Nasrin Vaziri, who has been at Memorial Sloan Kettering for 30 years, works with Dr. Cordeiro as his office practice nurse. “Our nurses — from the PACU to inpatient floors and office practice — must all be extremely knowledgeable about every aspect of reconstructive surgery,” she pointed out. “This is because we are a secondary service — meaning that the primary oncologic surgeon first does the operation to remove the cancer and then our plastic surgeons follow, reconstructing the surgical defect. So nurses on our service not only need to know all about the reconstructive procedure performed by our own surgeons, we also need to be familiar with the surgeries being done by surgeons from the Breast, Head and Neck, Thoracic, Gynecology, Colorectal, Urology, Pediatric, Orthopaedic, and Dermatology Services, and the Department of Neurosurgery.”
At Memorial Sloan Kettering, the success rate for a procedure known as microvascular free-tissue transfer is between 98 and 99 percent. One of the reasons for this high success rate is the vigilant monitoring of flap circulation postoperatively. (Free-tissue transfer refers to taking living tissue from one place on a patient’s body to the site where tissue is missing after surgery to remove cancer. Flap is the medical term for the piece of tissue that is being transferred. Microsurgical techniques are used to attach the very tiny blood vessels that will allow the transplanted tissue to live.) Astute postoperative monitoring of flaps by nurses is critical in making certain that the tissues survive and heal properly. “Flaps are monitored by checking the temperature of the tissue, the blood flow through the vessels, and the look of the flap - the color of the skin and the feel of the tissue. Is it healthy and soft? Is it swollen or hard?” said Ms. Vaziri. “If there are subtle changes in a flap, our nurses are able to pick these up at a very early stage and prevent complications.”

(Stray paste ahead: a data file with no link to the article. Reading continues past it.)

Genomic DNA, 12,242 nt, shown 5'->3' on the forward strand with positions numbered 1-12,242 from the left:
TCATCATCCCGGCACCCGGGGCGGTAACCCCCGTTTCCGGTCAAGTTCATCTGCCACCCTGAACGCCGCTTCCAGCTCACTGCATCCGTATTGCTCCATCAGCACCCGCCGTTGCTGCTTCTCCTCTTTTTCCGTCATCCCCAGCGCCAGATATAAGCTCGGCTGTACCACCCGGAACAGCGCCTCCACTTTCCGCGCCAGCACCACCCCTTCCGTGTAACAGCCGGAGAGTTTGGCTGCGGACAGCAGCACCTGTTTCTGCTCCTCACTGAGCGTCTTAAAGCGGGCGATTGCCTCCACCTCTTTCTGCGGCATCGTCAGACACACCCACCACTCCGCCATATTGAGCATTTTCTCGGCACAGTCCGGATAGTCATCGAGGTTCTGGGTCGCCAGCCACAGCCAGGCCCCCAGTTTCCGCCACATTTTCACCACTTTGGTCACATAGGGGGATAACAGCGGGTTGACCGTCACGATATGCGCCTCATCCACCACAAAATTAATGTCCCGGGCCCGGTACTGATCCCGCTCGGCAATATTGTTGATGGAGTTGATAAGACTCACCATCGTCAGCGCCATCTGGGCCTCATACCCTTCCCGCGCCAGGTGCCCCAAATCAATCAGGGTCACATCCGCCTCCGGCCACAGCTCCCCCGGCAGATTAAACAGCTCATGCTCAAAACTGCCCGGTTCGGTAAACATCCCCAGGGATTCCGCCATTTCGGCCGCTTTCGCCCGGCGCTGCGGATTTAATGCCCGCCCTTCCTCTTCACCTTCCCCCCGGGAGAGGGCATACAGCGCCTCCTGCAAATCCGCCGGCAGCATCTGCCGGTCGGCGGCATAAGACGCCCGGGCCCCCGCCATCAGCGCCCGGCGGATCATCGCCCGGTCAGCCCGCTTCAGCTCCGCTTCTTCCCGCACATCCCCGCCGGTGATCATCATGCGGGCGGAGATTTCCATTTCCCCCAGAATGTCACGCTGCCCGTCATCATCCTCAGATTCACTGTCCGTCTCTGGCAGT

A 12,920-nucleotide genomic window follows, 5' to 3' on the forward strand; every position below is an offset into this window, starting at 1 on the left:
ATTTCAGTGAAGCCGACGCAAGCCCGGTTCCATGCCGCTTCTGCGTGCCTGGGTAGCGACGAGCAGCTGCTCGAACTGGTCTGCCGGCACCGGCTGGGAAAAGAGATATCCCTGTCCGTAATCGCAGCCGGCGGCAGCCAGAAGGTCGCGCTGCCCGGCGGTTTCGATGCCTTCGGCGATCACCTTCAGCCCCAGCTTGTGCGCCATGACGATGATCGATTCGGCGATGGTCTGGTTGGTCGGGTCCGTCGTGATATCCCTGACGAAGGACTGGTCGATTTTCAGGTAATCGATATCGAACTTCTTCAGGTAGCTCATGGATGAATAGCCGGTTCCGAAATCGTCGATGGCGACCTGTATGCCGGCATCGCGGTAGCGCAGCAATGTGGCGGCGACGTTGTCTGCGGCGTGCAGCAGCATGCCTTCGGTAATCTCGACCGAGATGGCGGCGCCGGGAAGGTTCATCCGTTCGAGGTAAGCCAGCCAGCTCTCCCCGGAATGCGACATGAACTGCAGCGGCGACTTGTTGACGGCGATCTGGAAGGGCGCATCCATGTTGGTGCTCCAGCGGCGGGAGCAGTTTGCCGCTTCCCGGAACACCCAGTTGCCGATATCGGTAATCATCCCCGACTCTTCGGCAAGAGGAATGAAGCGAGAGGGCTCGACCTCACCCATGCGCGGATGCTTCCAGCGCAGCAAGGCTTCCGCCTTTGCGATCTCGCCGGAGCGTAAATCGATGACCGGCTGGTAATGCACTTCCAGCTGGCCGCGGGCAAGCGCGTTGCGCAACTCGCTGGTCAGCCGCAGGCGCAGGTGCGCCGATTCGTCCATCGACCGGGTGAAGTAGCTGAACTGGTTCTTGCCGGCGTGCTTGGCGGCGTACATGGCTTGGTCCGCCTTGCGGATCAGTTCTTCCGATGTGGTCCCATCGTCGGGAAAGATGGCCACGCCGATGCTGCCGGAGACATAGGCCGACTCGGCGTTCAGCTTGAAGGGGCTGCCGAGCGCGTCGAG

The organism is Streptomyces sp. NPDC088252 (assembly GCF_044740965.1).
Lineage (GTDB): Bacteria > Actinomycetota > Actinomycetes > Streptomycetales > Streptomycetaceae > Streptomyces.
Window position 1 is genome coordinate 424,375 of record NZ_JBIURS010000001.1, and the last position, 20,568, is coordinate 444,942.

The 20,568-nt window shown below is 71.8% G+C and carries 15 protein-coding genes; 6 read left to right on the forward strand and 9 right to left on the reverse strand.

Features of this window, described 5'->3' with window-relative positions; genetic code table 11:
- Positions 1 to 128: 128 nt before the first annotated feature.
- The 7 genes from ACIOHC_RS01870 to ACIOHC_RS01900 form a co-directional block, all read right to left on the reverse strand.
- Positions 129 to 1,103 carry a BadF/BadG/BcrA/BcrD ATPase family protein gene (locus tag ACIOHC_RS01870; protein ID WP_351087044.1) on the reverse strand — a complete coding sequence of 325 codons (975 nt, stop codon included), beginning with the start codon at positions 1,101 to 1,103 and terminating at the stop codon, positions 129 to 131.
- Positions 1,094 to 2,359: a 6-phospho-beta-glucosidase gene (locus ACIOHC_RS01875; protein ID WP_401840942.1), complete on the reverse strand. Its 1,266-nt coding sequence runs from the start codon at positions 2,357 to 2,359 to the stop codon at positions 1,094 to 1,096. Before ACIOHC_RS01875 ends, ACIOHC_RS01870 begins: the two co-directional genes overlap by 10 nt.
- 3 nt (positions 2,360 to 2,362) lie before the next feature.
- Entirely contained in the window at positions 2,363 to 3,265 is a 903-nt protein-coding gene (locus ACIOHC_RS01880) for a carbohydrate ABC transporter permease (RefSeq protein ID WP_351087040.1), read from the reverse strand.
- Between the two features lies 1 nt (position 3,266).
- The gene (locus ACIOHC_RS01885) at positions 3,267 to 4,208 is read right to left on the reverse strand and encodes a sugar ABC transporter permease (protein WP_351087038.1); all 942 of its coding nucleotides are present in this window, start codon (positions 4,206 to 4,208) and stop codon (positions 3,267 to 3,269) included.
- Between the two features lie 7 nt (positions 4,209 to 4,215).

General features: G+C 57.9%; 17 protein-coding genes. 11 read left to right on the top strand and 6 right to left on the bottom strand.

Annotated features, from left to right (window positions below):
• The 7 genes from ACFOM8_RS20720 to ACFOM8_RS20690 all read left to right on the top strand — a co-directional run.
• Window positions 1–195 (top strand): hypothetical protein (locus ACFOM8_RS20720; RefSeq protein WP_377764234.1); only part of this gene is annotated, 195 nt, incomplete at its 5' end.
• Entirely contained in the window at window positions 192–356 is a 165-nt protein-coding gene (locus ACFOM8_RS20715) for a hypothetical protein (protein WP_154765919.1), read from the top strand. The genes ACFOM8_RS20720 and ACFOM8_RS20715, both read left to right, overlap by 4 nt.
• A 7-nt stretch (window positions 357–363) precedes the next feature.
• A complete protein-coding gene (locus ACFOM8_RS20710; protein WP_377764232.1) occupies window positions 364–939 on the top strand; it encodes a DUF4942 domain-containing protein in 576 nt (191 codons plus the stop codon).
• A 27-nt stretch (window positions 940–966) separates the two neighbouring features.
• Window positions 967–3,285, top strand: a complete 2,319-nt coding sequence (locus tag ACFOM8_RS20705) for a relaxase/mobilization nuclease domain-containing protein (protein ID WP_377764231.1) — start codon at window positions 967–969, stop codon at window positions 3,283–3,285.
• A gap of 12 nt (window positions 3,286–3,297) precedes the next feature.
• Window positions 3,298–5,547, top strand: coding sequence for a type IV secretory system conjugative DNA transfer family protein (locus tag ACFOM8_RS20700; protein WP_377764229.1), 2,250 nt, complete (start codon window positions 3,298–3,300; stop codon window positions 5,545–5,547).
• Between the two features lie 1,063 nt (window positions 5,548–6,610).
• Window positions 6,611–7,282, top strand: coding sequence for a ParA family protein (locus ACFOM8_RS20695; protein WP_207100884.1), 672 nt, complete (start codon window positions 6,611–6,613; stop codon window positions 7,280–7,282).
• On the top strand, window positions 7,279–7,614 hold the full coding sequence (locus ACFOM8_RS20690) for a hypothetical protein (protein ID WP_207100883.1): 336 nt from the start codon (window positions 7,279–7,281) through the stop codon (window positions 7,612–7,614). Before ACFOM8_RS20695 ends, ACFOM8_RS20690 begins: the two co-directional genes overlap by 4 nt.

For patients who are going to have a reconstruction procedure after breast cancer surgery, a monthly, two-hour class that was established in 1988 by Ms. Vaziri seeks to educate patients and their families about all facets of reconstructive surgery. “The class prepares them for everything — from approximately how long they’ll be in the operating room, to what to expect during postsurgical care, to psychosocial issues,” explained Ms. Vaziri. “And I always make a point of saying, ’You’re not going through this alone.’”
This is the second in a three-part series on plastic and reconstructive surgery at Memorial Sloan Kettering.